environment and mooring system; the prediction of line and fender forces requires therefore an analysis

of the entire system.

Head on Quarterly Bow Beam on

400 2500 2500

Bow (‐29 m)

350

2000 Mid‐Ship (‐23 m) 2000

300 Stern (‐17 m)

250

Force [kN]

1500

Force [kN]

1500

Force [kN]

200

1000 1000

150

50

0 0

0

Figure 15. Line and fender forces above horizontal bottom (water depth 17 m, 23 m and 29 m)

CONCLUSIONS

When performing dynamic mooring analysis for a berth with varying seabed, the geometry of the

seabed cannot be modelled as a second structure in a panel model. This approach will result in

unrealistic RAO’s with a strongly oscillating pattern, which are in turn the result of unrealistic partial

standing waves on the slope. An oscillating pattern is further observed for added mass and damping

coefficients when the seabed is modelled as a second structure in a panel model. It is unclear if any

effects of the sloping seabed on added mass and damping can be captured realistically by this approach.

A dynamic mooring analysis for a berth with varying seabed bears large uncertainties when the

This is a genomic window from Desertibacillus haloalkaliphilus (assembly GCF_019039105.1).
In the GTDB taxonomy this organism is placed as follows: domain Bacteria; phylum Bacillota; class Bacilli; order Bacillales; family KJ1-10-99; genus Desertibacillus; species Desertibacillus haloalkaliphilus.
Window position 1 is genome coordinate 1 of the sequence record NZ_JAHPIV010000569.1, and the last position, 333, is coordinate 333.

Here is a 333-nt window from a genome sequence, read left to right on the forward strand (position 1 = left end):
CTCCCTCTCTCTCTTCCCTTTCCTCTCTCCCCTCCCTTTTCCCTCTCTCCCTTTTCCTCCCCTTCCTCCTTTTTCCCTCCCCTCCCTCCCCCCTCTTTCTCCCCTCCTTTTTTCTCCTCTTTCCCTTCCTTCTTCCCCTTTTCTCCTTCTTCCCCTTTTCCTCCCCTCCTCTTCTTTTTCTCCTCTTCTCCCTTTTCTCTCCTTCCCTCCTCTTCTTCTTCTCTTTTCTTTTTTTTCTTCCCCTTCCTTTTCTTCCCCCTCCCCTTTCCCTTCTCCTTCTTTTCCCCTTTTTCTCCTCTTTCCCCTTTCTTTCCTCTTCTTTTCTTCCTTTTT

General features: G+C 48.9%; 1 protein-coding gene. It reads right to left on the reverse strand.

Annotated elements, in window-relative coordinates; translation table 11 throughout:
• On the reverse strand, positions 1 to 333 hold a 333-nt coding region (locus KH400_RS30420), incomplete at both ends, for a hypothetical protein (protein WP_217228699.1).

seabed is included as a second structure in the panel model. This approach is therefore not advisable.

A simplified modelling approach with an equivalent horizontal seabed is more robust and is more

likely to provide a realistic estimate of the actual line and fender forces. The uncertainties of this

approach are related to the definition of the equivalent water depth and to the influences of the sloping

bottom that are neglected in this approach. Influences that are not addressed are for example the

variation of added mass between the bow and stern of the ship. The equivalent constant water depth at

a berth with sloping seabed can be assessed by as follows:

The equivalent water depth for a berth with sloping seabed is most probably within the range

of minimum and maximum water depth at the berth;

The mid-ships water depth can be applied to determine a best estimate of line and fender

forces; the minimum and maximum water depth (water depths at bow and stern) can be

applied to determine a likely range of line and fender forces.

It is further recommended to analyse the variation of wave conditions along the berth with a

suitable wave model. The likely range of line and fender forces should preferably be determined for all